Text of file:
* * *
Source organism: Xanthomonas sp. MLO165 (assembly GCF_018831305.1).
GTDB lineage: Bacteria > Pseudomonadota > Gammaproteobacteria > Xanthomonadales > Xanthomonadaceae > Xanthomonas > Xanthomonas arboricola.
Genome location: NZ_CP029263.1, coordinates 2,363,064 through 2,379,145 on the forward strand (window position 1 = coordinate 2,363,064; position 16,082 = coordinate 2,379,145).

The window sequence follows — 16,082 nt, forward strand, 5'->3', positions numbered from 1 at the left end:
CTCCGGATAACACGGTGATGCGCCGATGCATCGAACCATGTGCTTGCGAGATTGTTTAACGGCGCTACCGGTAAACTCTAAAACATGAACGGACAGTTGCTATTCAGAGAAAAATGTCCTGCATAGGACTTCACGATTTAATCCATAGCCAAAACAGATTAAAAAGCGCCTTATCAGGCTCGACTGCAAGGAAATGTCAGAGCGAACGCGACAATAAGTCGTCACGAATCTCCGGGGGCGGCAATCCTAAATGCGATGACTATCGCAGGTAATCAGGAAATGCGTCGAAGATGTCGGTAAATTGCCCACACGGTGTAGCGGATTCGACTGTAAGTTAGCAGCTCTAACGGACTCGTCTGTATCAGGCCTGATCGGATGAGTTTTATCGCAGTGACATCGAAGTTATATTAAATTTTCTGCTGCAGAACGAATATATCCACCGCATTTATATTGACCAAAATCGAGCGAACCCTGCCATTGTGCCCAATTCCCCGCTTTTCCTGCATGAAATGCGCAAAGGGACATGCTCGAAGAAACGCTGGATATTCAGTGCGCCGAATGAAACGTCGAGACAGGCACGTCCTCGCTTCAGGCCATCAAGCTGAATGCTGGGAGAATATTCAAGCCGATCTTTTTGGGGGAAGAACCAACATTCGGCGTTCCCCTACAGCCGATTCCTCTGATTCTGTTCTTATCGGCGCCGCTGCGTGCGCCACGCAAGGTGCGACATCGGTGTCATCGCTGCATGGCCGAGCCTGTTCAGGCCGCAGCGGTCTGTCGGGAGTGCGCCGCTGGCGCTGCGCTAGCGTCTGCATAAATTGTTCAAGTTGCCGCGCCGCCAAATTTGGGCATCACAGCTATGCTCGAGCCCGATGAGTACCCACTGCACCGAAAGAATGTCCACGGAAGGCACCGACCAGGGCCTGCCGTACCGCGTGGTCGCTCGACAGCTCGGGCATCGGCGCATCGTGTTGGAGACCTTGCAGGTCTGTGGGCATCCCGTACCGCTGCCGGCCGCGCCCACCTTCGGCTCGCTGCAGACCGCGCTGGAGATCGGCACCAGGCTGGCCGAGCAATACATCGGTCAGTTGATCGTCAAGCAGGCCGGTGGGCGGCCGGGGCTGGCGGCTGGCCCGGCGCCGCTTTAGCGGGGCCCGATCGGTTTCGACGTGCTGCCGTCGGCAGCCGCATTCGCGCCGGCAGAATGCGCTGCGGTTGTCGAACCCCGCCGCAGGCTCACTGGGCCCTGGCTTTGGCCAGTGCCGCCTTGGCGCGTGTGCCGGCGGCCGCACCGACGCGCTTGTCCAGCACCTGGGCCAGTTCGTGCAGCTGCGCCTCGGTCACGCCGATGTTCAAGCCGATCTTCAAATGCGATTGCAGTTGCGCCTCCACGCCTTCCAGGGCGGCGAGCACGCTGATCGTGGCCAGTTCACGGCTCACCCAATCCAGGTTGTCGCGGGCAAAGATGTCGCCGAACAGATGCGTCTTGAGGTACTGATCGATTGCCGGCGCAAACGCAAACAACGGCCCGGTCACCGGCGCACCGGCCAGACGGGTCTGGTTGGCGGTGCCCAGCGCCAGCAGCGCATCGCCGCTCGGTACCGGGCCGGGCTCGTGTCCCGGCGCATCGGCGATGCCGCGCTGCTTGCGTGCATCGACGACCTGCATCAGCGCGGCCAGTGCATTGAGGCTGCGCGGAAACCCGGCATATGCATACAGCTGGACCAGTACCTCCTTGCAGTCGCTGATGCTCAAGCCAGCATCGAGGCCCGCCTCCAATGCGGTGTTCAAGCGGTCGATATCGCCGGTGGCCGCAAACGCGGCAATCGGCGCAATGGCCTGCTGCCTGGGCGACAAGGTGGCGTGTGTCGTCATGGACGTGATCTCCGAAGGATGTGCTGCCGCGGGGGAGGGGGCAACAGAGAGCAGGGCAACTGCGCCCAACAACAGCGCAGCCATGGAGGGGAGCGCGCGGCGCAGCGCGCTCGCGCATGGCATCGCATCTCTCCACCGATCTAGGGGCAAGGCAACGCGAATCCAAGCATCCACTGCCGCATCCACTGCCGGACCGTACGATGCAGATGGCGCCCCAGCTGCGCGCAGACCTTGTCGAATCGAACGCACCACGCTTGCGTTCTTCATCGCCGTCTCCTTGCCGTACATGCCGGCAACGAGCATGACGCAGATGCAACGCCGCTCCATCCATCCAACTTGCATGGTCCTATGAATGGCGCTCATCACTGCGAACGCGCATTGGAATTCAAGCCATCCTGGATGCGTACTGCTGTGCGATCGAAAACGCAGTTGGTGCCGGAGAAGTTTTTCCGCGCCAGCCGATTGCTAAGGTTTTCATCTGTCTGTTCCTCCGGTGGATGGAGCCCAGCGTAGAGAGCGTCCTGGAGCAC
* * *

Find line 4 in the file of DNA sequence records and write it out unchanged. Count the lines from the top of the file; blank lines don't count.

The window sequence follows — 16,082 nt, forward strand, 5'->3', positions numbered from 1 at the left end: